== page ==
Dissent has never been protected in China. More often than not, it has been squashed. But yet it somehow persists throughout Chinese history. And this is a testament to the Chinese people themselves, willing to risk the repercussions to hold their government accountable. This Saturday marks the 100th anniversary of one of China’s most famous protests; one that altered the course of modern Chinese history; and one that should serve as a bellwether to China’s current leadership as it responds to academic dissent.
On May 4, 1919, over 4,000 university students and professors took to the streets of Beijing to protest their government’s acquiescence to the Treaty of Versailles. Even though the Chinese fought on the side of the Allies to defeat Germany during World War I, the Treaty of Versailles sought to return the German-occupied territory of China (Shandong Province) not to China but instead to Japan. When China’s intellectuals learned that their delegates had agreed to this, they took to the streets to hold their government – newly formed after the overthrow dynastic rule – to the promise that China would stand up for itself against the Western powers. While the May 4th protests did not change the final outcome of the Treaty of Versailles (Shandong ended up in Japanese hands), the protests were still hailed as a victory. Not only did the Chinese delegates change course and protest the continued occupation of its lands by foreign countries, but the protests cemented the students calls for a new, modern society.
Today, the May 4th Movement is portrayed as a glorious triumph. But at its inception, the Movement felt like anything but. Instead, the students and intellectuals were feeling very much disaffected, seeing themselves as voiceless victims of their government and of their own traditional culture, a culture they believed was the cause of China’s downfall vis-à-vis the West. The stories of Lu Xun, one of the May 4th Movement’s most famous writers and who epitomized the Movement, are not ones of hope, but rather stories of despair, with China continuing its rapid decline so long as it holds on to traditional cultural values.
And while the May 4th Movement did eventually result in China standing up for itself, it is important to be aware of the mindset of the times that lead to a such a large protest. Seventy years later, as Andrea Worden poignantly points out in, Despair and Hope: A Changsha Chronicle, her eyewitness account of the events of Spring 1989, students would feel the same sense of despair. And again, the students and intellectuals would rise up and call on their government to abide by its promises of reform and of a better life. But, unlike May 4th, the 1989 protests would be put down in the most violent of ways, resulting in a massacre in the streets around Tiananmen Square in Beijing, and squashing any hopes of reform.
Today, the same feelings of despair and hopelessness have emerged. And from those feelings, academics are calling on the Chinese government to abide by its promises to the people. The most notable example is Xu Zhangrun, a constitutional law professor at the prestigious Tsinghua University. Last year, Xu published an essay, Imminent Fears, Imminent Hopes (translated by Geremie Barme) calling out President Xi Jinping’s broken promises. Among other issues, Xu criticizes Xi for abolishing term limits, enabling him to establish himself as a dictator like Mao. He also calls on Xi to end the corruption that has given Party Members a privileged position in society. Not surprisingly, the essay was immediately censored. However, Xu did not receive any other reprisals until recently when Tsinghua University banned him from the classroom, removed him from his academic duties and placed him under investigation. A few weeks later, the border agents refused to permit Xu to leave the country to attend a conference in Japan, a conference Tsinghua had previously approved.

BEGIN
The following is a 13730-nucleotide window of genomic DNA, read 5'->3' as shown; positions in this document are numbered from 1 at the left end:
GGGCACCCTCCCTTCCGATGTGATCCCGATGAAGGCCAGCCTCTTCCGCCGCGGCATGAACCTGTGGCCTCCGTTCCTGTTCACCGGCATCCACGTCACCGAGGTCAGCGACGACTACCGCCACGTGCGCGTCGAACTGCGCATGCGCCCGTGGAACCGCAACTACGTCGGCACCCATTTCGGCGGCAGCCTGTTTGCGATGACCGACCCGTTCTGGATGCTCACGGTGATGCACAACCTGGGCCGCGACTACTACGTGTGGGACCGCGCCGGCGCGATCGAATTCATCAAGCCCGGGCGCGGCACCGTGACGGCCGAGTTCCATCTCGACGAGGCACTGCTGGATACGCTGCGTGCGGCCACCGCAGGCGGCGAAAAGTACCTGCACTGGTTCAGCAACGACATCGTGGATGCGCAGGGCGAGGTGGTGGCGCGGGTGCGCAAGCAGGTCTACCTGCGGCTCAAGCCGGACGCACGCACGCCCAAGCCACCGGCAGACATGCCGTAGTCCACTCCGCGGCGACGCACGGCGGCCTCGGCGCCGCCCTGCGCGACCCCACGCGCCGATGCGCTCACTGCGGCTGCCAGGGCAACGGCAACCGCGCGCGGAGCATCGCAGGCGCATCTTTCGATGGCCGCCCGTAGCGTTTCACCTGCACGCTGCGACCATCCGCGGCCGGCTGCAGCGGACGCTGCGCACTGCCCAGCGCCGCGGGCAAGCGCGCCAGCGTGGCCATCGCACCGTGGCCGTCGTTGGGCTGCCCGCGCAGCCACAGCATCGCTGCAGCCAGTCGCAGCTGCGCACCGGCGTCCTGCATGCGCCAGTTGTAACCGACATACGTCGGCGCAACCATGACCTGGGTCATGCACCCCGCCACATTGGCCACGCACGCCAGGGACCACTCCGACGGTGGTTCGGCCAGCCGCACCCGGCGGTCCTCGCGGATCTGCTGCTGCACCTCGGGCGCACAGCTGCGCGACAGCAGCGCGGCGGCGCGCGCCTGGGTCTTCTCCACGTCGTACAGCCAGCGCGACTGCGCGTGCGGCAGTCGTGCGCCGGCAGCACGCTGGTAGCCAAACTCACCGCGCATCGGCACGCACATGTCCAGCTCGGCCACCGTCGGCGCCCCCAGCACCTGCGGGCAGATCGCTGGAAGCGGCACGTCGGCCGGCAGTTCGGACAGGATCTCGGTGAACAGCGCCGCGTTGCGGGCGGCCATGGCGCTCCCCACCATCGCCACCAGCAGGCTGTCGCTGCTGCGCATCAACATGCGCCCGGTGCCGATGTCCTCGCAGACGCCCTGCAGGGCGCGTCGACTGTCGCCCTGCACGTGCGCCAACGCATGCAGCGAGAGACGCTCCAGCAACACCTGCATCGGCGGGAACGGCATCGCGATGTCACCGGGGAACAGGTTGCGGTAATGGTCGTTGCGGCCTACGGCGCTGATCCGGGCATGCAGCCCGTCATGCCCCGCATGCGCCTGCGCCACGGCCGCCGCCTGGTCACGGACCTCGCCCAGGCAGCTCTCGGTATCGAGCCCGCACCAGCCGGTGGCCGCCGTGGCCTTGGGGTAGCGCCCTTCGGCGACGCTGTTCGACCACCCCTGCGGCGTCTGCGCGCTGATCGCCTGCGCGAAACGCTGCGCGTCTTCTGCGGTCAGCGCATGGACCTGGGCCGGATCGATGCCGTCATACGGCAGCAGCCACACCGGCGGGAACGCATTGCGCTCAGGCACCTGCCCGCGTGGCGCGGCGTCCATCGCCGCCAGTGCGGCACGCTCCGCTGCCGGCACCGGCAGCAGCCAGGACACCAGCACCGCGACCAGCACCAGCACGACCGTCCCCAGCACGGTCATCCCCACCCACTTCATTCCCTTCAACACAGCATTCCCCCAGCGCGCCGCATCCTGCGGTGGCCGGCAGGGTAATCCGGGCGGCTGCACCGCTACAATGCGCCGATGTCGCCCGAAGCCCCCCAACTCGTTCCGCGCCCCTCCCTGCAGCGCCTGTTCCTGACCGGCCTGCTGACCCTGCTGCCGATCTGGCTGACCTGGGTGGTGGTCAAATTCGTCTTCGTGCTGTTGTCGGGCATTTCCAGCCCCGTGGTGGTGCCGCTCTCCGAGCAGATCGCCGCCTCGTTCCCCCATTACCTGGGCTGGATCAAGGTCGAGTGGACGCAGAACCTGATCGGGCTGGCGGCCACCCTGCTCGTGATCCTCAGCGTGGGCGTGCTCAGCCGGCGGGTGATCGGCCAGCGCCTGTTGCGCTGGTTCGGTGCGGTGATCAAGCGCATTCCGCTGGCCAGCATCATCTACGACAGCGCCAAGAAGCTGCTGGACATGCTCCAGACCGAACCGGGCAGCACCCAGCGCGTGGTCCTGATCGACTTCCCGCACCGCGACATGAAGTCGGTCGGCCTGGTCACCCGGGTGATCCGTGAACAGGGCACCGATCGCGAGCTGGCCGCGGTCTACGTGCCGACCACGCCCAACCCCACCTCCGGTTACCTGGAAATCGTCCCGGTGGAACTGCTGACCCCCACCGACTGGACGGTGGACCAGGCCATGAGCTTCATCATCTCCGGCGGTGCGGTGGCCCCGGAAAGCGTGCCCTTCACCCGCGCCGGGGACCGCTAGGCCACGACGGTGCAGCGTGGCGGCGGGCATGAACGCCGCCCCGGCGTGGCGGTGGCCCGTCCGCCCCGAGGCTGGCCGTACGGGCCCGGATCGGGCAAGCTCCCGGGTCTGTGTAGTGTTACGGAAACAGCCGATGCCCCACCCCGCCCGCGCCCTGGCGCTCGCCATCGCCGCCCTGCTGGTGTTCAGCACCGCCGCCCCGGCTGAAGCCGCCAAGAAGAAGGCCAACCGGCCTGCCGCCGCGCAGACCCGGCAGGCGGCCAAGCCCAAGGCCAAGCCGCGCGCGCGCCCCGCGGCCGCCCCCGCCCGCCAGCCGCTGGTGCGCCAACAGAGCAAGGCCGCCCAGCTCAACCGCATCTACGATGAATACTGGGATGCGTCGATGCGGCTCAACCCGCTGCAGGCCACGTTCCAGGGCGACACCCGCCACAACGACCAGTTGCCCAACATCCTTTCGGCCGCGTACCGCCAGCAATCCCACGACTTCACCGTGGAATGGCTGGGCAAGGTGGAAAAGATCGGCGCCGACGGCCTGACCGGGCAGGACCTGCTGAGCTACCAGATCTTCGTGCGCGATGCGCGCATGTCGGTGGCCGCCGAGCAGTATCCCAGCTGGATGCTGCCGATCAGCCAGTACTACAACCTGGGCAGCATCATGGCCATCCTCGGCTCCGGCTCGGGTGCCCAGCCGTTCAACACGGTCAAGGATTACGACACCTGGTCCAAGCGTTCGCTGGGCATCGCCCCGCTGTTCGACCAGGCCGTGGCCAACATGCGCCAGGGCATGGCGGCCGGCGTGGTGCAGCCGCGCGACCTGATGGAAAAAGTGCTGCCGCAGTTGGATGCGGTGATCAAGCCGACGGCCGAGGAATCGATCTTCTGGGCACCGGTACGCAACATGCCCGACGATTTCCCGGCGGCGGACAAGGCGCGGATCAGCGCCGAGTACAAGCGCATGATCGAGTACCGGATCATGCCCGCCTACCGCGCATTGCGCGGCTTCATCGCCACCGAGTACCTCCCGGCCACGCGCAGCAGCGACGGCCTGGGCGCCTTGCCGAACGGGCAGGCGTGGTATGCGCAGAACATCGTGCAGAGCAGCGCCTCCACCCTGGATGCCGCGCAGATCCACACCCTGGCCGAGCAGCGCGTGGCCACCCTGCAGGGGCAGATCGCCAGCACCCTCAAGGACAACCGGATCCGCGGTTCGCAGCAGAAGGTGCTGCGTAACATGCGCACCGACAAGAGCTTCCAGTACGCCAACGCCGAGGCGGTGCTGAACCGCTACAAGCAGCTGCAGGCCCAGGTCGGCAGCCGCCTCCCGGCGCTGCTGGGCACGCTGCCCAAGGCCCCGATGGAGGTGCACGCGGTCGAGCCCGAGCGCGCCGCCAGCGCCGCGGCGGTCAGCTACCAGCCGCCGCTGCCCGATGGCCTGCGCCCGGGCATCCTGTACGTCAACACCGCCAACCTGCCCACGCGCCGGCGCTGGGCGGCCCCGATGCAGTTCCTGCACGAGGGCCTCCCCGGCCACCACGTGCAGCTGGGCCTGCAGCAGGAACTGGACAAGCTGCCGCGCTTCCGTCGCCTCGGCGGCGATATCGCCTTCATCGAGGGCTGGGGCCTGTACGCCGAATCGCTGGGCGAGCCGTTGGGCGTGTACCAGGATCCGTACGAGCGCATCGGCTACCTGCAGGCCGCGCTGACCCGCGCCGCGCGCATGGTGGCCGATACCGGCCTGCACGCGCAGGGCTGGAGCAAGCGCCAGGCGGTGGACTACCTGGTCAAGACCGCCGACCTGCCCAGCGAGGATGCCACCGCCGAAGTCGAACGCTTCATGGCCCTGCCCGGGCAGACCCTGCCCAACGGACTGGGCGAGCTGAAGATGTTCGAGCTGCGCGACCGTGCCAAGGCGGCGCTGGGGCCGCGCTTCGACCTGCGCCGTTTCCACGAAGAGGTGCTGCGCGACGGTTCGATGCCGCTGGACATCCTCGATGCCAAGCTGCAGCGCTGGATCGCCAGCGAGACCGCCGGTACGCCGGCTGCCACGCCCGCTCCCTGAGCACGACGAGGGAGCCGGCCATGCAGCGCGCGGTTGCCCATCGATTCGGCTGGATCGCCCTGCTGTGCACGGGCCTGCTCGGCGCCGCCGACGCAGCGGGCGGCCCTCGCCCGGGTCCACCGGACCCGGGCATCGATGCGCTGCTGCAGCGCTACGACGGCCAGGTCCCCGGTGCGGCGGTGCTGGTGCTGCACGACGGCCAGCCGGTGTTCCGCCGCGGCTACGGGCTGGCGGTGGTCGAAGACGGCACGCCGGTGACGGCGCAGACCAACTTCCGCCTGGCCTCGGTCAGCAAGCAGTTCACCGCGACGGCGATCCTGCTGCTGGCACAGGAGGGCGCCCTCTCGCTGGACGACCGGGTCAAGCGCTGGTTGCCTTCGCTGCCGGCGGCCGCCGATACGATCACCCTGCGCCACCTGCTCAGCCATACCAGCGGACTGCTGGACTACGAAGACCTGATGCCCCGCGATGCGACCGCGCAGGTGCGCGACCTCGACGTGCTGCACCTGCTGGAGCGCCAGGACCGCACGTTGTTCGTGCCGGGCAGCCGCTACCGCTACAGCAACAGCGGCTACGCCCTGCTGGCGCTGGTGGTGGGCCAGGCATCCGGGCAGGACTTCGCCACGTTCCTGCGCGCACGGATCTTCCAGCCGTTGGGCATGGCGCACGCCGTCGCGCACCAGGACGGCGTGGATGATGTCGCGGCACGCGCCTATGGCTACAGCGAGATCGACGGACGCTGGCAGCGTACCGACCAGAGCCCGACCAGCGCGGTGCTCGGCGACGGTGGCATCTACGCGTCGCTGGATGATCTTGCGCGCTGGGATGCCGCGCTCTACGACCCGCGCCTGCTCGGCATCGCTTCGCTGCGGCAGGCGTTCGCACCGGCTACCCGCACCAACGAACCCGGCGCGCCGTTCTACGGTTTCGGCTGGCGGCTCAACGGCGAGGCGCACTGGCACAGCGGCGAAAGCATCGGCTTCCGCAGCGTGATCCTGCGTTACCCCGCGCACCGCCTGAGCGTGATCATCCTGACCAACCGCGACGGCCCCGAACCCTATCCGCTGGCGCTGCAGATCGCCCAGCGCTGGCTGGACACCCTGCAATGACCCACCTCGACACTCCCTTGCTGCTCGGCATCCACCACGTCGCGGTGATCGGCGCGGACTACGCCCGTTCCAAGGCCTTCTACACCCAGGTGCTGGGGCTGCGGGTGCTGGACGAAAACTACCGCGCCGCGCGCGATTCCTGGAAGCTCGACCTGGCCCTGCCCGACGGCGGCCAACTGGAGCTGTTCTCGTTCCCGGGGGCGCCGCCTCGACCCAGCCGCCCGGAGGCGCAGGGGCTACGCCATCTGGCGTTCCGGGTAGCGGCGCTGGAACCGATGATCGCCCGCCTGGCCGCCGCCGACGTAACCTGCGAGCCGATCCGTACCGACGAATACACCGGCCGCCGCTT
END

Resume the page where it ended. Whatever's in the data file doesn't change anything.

But Xu is not the first intellectual in the current environment to face repercussions because of his speech and he will not the be the last. Almost five years ago, Ilham Tohti, an economics professor was given a life sentence because his website, a website that attempted to bridge the gap between Uighurs and Han Chinese in an effort to quell the dissatisfaction growing in Xinjiang, was seen as an attempt at separatism. For sure Tohti’s punishment remains the most extreme, but, as a recent ChinaFile discussion demonstrates, other academics who have spoken out in an attempt to hold the government to its promises have also run into various degrees of trouble with their universities.
Expect the Chinese government to continue to try to suppress the academics. And in the short-term, the government, with its total control and ability to immediately censor, will win. But at what cost? These academics do represent a segment of society that is dissatisfied. Is it better to keep that dissatisfaction suppressed? True that today, any planned march on Tiananmen Square will be stopped before it even begins, but there are other protests that Chinese academics can perform. One of which is protesting with their feet and leaving the country. Is it really in the best interest of the Chinese government – and future Chinese students – to have some of the best and brightest professors defect? In the May 4th Movement, that opportunity was also there – many of the students and professors had opportunities to go abroad. But they didn’t or they came back. They stayed in China because back then, the stakes weren’t so high if the May 4th Movement was suppressed. And for the benefit of China, thank goodness they did. Hopefully, on this 100th Anniversary of the May 4th Movement, the current Chinese government can truly see the importance of allowing dissent. If it can’t, then at least Xu Zhangrun will see the irony of it all.